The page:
CPL expected to exceed analyst profit goals

Your business this week: Also, economists and politicians descend on Wexford; residential property price results

The Republic’s housing crisis will be one topic discussed at the upcoming Dublin Economics Workshop. Photograph: Niall Carson/PA Wire

The Republic’s housing crisis will be one topic discussed at the upcoming Dublin Economics Workshop. Photograph: Niall Carson/PA Wire

 

Monday

Results: Associated British Foods, Air-France KLM, Manchester United

Indicators: Irish vehicles licensed for the first time (Aug); UK GDP figures (Jul); UK construction and manufacturing output (Jul)

Tuesday

Results: CPL Resources, JD Sports

Indicators: Irish residential property prices (Jul); Irish aviation Statistics (Jul); France non-farm payrolls (Q2); UK unemployment (Jul)

CPL to exceed expectations

Recruitment company CPL Resources is expected to exceed expectations on Tuesday, with Goodbody estimating a profit before tax for the full year of €18.4 million.

However, the company recently came under pressure after a documentary on Channel 4 highlighted issues at one of its client companies, Facebook. Footage from the documentary showed staff being trained at the company’s Dublin centre being instructed not to remove extreme, abusive or graphic content from Facebook, despite the fact that it violated the community standards laid down by the platform.

Nonetheless, Ireland’s positive employment outlook is a good thing for CPL, “clearly relevant given that CPL derived 71 per cent” of net fee income from the first half of the year from the Republic.

“Valuation relative to an admittedly more diversified peer group remains undemanding,” Goodbody analyst Gerry Hennigan said.

“Bridging that gap, however, may well require greater market confidence in the CPL risk appetite for dealflow or evidence of a turnaround in the outlook for healthcare in the UK,” he added.

That data, he said, points to ongoing difficulties in terms of placing nurses – “a likely factor in the note of caution in the recent trading update, which references ‘the impact of political events’.”

Wednesday

Results: Galliford Try

Indicators: Irish trade statistics (Jun); Irish tourism and travel statistics (Q2); Irish agricultural price indices (Jul); Euro area industrial production (Jul); US PPI (Aug); Italy industrial production (Jul)

Meetings: NERI Seminar, “Healthcare - Time for a new deal” with Dr Tom Healy, director of NERI and Paul Goldrick-Kelly, an economist with NERI. Venue: INTO Learning Centre, 38 Parnell Square, Dublin 1

Other: Apple launches new iPhones; Aer Lingus publishes report from EY entitled, “economic impact of the development of Dublin Airport as a hub” and two new transatlantic routes. Venue: Conrad Hotel; Central Bank of Ireland director general of financial conduct, Derville Rowland, speaks at a panel discussion at an Institute of Directors event. Ms Rowland speaks at 5:45pm at the National Gallery of Ireland on Merrion Square.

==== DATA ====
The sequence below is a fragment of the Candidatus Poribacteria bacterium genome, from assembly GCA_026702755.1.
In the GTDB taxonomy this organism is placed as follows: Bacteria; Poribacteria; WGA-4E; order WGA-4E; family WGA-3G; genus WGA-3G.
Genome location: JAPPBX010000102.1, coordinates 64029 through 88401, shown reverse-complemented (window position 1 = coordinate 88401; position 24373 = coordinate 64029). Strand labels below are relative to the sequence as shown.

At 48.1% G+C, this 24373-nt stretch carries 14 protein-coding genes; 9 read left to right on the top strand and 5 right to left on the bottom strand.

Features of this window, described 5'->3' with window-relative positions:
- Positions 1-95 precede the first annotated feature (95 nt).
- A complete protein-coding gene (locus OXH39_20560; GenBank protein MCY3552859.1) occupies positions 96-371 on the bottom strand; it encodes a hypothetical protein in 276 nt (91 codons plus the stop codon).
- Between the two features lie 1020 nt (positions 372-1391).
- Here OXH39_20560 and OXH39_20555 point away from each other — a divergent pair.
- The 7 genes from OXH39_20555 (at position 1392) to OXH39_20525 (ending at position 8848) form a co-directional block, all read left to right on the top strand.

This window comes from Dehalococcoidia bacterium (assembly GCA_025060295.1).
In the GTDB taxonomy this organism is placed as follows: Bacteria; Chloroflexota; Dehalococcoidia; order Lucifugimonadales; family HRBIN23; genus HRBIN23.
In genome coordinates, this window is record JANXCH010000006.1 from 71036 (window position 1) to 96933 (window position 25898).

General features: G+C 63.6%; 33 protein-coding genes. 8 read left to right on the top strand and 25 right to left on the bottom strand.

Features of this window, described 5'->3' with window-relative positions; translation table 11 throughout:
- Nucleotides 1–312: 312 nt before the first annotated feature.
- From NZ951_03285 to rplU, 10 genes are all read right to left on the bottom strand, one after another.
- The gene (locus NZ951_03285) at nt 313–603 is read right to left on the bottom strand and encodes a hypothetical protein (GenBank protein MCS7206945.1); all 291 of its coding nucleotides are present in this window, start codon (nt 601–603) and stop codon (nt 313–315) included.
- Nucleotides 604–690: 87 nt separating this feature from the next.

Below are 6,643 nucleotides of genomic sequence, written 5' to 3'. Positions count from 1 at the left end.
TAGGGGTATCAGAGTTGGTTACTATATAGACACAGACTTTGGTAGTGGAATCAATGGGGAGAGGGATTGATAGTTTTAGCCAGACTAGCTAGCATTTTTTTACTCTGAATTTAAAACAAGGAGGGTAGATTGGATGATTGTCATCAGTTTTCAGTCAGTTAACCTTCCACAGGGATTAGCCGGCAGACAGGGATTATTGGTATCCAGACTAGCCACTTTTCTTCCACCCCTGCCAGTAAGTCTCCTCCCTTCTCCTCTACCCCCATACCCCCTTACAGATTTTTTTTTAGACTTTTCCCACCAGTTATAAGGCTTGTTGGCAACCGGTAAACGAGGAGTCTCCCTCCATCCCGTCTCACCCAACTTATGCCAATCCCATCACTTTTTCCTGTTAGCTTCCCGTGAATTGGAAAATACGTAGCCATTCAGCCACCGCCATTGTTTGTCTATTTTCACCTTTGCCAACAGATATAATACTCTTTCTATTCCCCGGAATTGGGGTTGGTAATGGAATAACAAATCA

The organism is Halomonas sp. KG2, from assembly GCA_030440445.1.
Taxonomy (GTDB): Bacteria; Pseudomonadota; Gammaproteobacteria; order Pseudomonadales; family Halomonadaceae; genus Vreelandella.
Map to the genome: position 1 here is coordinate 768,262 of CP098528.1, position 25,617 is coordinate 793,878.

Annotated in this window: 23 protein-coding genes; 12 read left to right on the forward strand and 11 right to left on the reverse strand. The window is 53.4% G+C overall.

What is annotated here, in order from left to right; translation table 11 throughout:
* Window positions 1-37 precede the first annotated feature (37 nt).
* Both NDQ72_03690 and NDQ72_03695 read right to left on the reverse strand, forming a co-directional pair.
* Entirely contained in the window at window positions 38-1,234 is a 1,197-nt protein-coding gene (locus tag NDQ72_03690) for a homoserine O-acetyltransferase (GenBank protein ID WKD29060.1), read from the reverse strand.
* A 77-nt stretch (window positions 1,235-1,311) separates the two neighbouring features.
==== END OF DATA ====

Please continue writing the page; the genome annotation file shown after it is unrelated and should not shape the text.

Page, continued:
Thursday

Results: Adobe Systems, Oracle Corp

Indicators: Irish consumer price index (Aug); Irish quarterly national accounts (Q2); Irish balance of international payments (Q2); Germany inflation (Aug); France inflation (Aug)

Meetings: European Central Bank interest rate decision; Bank of England interest rate decision.

Friday

Results: JD Wetherspoon, John Lewis, The Co-operative Bank

Indicators: Irish goods exports and imports (Jul); Irish planning permissions (Q2); Italy inflation (Aug); Euro area balance of trade (Jul); Euro area wage growth (Q2); US retail sales (Aug); US industrial production (Aug)

Meetings: Dublin Economic Workshop 2018, White’s Hotel, Wexford.

Economic conference to deliberate on everything from budget to housing crisis

Some of the country’s leading economists and policy wonks will descend on Whites Hotel in Co Wexford next weekend for the annual policy conference of the Dublin Economics Workshop (DEW).

The group’s annual pre-budget think-in, now in its 41st year, will deliberate on a range of topics from the upcoming budget to the housing crisis and the all-island economy in light of Brexit, and will include keynote addresses from finance minster Paschal Donohoe and John FitzGerald, Irish Times columnist and the former head of the Economic and Social Research Institute (ESRI).

The two-day event, which takes place on September 14th-15th, is expected to draw more than 150 attendees.

On the Friday evening, it will hear from Ann Nolan, former second secretary in the Department of Finance, and the Central Bank’s Sharon Donnery. They will join John Fell of the European Central Bank to reflect on the 10 years since the banking crisis.

Other speakers confirmed for the event include Fianna Fáil deputy leader Dara Calleary; Aoife O’Grady from the Department of Transport, Tourism and Sport, and Brigid McManus, former secretary general in the Department of Education.

Last year Fianna Fáil’s Stephen Donnelly called for a grand plan, along the lines of the one drawn up by former taoiseach Seán Lemass and civil servant TK Whitaker, to cope with Brexit.

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